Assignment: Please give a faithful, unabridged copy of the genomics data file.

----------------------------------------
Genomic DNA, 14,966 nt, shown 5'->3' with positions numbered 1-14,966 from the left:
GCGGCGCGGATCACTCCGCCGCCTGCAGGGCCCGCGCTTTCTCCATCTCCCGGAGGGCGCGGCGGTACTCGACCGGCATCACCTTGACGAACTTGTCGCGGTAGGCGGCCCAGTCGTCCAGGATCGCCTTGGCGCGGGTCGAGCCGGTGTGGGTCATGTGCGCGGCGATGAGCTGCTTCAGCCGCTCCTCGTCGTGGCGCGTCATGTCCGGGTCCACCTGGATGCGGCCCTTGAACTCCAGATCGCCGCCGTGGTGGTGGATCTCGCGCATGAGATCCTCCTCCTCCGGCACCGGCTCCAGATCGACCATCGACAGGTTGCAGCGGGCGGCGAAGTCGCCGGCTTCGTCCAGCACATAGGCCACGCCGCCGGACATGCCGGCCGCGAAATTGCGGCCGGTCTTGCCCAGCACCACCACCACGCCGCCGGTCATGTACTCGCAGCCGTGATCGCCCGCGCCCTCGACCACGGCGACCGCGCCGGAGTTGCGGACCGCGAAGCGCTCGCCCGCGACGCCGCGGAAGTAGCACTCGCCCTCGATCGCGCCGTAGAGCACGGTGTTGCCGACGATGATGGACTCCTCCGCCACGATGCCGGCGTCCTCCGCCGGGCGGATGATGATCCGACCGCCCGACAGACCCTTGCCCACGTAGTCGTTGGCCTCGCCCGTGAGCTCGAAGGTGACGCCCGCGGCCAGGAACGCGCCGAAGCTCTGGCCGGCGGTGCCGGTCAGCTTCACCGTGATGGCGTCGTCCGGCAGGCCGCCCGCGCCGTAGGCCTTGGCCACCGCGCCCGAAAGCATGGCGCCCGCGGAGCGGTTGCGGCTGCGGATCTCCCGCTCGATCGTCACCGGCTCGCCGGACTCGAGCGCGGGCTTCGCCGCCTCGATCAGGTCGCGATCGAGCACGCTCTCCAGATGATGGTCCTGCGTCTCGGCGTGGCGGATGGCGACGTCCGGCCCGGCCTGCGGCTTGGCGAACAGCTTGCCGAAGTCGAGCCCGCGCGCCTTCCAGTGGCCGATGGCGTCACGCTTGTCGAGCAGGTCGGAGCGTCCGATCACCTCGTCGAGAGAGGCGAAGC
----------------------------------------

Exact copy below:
Genomic DNA, 14,966 nt, shown 5'->3' with positions numbered 1-14,966 from the left:
GCGGCGCGGATCACTCCGCCGCCTGCAGGGCCCGCGCTTTCTCCATCTCCCGGAGGGCGCGGCGGTACTCGACCGGCATCACCTTGACGAACTTGTCGCGGTAGGCGGCCCAGTCGTCCAGGATCGCCTTGGCGCGGGTCGAGCCGGTGTGGGTCATGTGCGCGGCGATGAGCTGCTTCAGCCGCTCCTCGTCGTGGCGCGTCATGTCCGGGTCCACCTGGATGCGGCCCTTGAACTCCAGATCGCCGCCGTGGTGGTGGATCTCGCGCATGAGATCCTCCTCCTCCGGCACCGGCTCCAGATCGACCATCGACAGGTTGCAGCGGGCGGCGAAGTCGCCGGCTTCGTCCAGCACATAGGCCACGCCGCCGGACATGCCGGCCGCGAAATTGCGGCCGGTCTTGCCCAGCACCACCACCACGCCGCCGGTCATGTACTCGCAGCCGTGATCGCCCGCGCCCTCGACCACGGCGACCGCGCCGGAGTTGCGGACCGCGAAGCGCTCGCCCGCGACGCCGCGGAAGTAGCACTCGCCCTCGATCGCGCCGTAGAGCACGGTGTTGCCGACGATGATGGACTCCTCCGCCACGATGCCGGCGTCCTCCGCCGGGCGGATGATGATCCGACCGCCCGACAGACCCTTGCCCACGTAGTCGTTGGCCTCGCCCGTGAGCTCGAAGGTGACGCCCGCGGCCAGGAACGCGCCGAAGCTCTGGCCGGCGGTGCCGGTCAGCTTCACCGTGATGGCGTCGTCCGGCAGGCCGCCCGCGCCGTAGGCCTTGGCCACCGCGCCCGAAAGCATGGCGCCCGCGGAGCGGTTGCGGCTGCGGATCTCCCGCTCGATCGTCACCGGCTCGCCGGACTCGAGCGCGGGCTTCGCCGCCTCGATCAGGTCGCGATCGAGCACGCTCTCCAGATGATGGTCCTGCGTCTCGGCGTGGCGGATGGCGACGTCCGGCCCGGCCTGCGGCTTGGCGAACAGCTTGCCGAAGTCGAGCCCGCGCGCCTTCCAGTGGCCGATGGCGTCACGCTTGTCGAGCAGGTCGGAGCGTCCGATCACCTCGTCGAGAGAGGCGAAGC